Body weight was measured to the nearest 0.01 kg using an electronic Tanita scale coupled to the BOD POD Body Composition Tracking System (Life Measurement Instruments, Concord, CA, USA). Body height was assessed to the nearest 0.5 cm by using a stadiometer (SECA, Modell 220, Hamburg, Germany). BMI was calculated as body weight (kg)/body height (m)2. To define overweight and obesity for children and adolescents (>90th percentile; >97th percentile) German age- and sex-specific references were used.25 Waist circumference (WC) was measured midway between the lowest rib and the top of the iliac crest with the subjects standing in upright position. The measurement was made with a nonelastic plastic tape placed parallel to the floor at the end of a normal expiration.
Air-displacement plethysmography was perfomed by BOD POD device to assess body composition. Child-specific equations were used to determine FM, as in detail described elsewhere.26 In adults, FM was calculated using the equation by Siri et al.27 FFM was then calculated from the difference between body weight and FM. Because of reported difficulties in BOD POD calibration in one of the children studies cross-validated gender specific equations of FM were developed for children and adolescents, as procedure is described elsewhere.28 Around 222 children and adolescents were randomly split into two parts; 155 (91 female, 64 male) were assigned to the derivation group, with 67 (31 female, 36 male) subjects in the cross-validation group. When compared to derivation group, the cross-validation group did not differ in age, gender, pubertal status, height, weight, BMI, WC, and FM measured by bio-impedance analysis. The correlation coefficients between FM measured by bio-impedance analysis and predicted FM based on BOD POD algorithm did not differ between the two groups. Following equations based on stepwise multiple regression analysis were developed for children and adolescents:
On the basis of calculated FM and FFM, FM-Index (FMI) and FFM-Index (FFMI) were calculated for children and adolescents as FM (kg)/height (m)n and FFM (kg)/height (m)n. Height-independent FM is confounded by age in adolescents, whereas age was not included as a significant independent variable in children. By contrast, height-independent FFM is confounded by age in children but not in adolescents. Age-adjusted power of height (n) was determined using log–log regression analysis29 (FMI: n=6.1, 2.3 and FFMI: n=2.3, 2.9, respectively for children and adolescents). In adults FMI and FFMI were calculated, as FM (kg)/height (m)2 and FFM (kg)/height (m)2.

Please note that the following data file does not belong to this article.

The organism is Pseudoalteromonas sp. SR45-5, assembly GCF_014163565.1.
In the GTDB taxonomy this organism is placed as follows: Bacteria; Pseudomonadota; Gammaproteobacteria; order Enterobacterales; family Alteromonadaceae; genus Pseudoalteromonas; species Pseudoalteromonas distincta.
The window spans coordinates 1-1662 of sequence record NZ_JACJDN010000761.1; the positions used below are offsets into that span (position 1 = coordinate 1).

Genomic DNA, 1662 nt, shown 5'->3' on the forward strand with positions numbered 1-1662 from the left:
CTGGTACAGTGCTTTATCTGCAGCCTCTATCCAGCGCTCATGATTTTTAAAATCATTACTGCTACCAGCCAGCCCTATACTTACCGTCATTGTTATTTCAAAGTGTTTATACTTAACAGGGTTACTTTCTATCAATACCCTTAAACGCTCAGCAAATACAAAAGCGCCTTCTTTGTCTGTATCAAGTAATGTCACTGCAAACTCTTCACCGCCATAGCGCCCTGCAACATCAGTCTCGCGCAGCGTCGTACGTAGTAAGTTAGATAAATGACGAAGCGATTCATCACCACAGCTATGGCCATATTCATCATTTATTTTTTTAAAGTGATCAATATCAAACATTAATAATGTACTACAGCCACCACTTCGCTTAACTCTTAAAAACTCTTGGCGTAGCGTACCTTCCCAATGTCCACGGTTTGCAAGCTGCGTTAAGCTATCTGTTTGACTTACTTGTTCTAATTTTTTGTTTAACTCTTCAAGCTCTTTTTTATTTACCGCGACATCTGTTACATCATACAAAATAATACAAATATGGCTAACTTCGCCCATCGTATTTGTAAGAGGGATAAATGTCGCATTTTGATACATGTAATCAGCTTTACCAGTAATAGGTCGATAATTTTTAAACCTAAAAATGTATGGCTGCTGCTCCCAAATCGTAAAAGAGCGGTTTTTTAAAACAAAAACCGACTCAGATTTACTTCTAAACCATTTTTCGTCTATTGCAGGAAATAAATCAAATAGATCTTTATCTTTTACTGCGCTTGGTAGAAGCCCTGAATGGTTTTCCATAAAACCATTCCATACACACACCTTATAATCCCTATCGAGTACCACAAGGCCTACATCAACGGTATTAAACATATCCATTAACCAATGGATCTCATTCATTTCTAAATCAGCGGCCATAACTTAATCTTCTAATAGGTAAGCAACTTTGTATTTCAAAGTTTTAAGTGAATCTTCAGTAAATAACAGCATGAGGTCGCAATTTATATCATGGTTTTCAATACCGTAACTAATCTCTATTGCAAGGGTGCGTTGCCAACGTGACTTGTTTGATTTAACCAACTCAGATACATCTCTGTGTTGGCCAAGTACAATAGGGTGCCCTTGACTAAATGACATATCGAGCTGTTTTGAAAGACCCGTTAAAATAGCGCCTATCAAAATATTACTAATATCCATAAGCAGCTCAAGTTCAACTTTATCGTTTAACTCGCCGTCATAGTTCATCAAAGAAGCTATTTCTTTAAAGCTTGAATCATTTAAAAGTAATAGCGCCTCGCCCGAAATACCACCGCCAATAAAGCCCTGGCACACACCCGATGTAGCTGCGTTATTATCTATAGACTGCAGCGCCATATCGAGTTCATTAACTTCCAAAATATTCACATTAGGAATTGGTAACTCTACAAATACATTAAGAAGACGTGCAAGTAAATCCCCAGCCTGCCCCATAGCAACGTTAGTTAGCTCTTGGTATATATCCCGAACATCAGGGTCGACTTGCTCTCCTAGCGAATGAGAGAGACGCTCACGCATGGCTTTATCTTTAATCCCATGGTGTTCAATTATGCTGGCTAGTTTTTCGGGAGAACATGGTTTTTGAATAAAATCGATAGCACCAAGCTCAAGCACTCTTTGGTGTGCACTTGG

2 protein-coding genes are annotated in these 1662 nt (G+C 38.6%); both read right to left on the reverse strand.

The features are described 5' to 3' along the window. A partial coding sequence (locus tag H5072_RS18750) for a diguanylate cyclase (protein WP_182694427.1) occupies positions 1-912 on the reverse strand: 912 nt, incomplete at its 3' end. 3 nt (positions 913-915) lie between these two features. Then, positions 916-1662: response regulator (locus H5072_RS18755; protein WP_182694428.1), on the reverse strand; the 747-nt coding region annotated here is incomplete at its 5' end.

Magnetic resonance imaging (MRI)
As described previously, detailed body composition of all subjects was performed by using whole-body MRI with a 1.5T scanner (Magnetom Vision or Magnetom Avanto, Siemens Medical Systems, Erlangen, Germany).30, 31 Briefly, participants were examined in a supine position with their arms extended above their heads and they were asked to hold their breath during measurement of abdominal and thoracic regions for image acquisition. In the present analysis volumes of SAT and VAT were manually segmented by using segmentation software (SliceOmatic 4.3 and 5.0, Tomovision, Montreal, Canada). SAT was analyzed from ankle to wrist. In this case SATlegs were defined from ankle to femoral heads and SATarms were defined from humerus heads to wrist. Between femoral and humerus heads volume of SATtrunk was assessed. VAT was defined as intra-abdominal fat between femoral heads and the top of the liver. Volumes of SAT and VAT were determined by the sum of all adipose tissue areas (cm2) multiplied by slice thickness. Volume data were then transformed into tissue masses by using the following density: 0.923 g cm−3 for SAT and VAT.
Cardiometabolic risk factors
Systolic and diastolic blood pressure were measured by manual sphygmomanometer in a seated position. After an 8-h overnight fast blood samples were taken and analyzed by standard procedures. HDL was assessed enzymatically by Konelab-20i-Analyzer (Konelab, Espoo, Finland). Triglyceride and plasma glucose were analyzed enzymatically using a Konelab-Test-Kit (Thermo Clinical Labsystems, Frankfurt, Germany). Plasma insulin was measured by radioimmunoassay (Adaltis, Freiburg, Germany). Insulin resistance was then calculated by homeostasis model assessment of insulin resistance (HOMA-IR):
HOMA-IR=plasma glucose (mmol/L)xplasma insulin (μU/ml)/22.5.32
Statistical analyses were performed with SPSS statistical software (SPSS 24.0, Inc., Chicago, Illinois, USA). All data are given as median and interquartil range because of not normally distributed data. Kruskal-wallis test with bonferroni correction was performed for more than two groups (pre- and intrapubertal subjects, postpubertal subjects, young adults and adults). To examine the association of individual body components on cardiometabolic traits, age- and gender-adjusted partial correlations were performed. Differences in correlation coefficients between age groups were tested by using the method of Eid, Gollwitzer, Schmitt.33 Further, stepwise multivariate linear regression analyses were done. Four models were conducted. Model 1 included FMI, Model 2 SATtrunk, Model 3 VAT and Model 4 SATtrunk and VAT as independent variables. All models were adjusted for age and gender. In addition, a descriptive approach was used to demonstrate age-dependent differences in individual body components between three different HOMA-IR per BMI groups (low, normal and high). These three groups were stratified according to their age dependent deviation from the regression line. Cut-offs were chosen from tertiles between HOMA-IR and BMI (low: residuals<−0.48,<−0.90,<−0.92,<−0.69; normal: residuals⩽0.16 and⩾−0.48,⩽0.25 and⩾−0.90,⩽0.00 and⩾−0.92,⩽0.29 and⩾−0.69; high: residuals>0.16,>0.25,>0.00, >0.29, respectively for children, adolescents, young adults, and adults). All tests were two-sided and level of significance was set at P<0.05.
Detailed body composition: differences between age groups
The characteristics of the study population are shown in Table 1. When compared with children, height, weight, FM, and FFM were significantly higher in adolescents and with no significant differences to adults. When compared with young adults, VAT was lower in children and adolescents. In males, VAT was significantly higher in older compared with young adults. In females, SATtotal, SATarms, and SATtrunk were higher in young adults compared with children and adolescents. By contrast, SATtrunk was the only subcutaneous fat depot in males which was significantly higher in young adults compared to children and adolescents.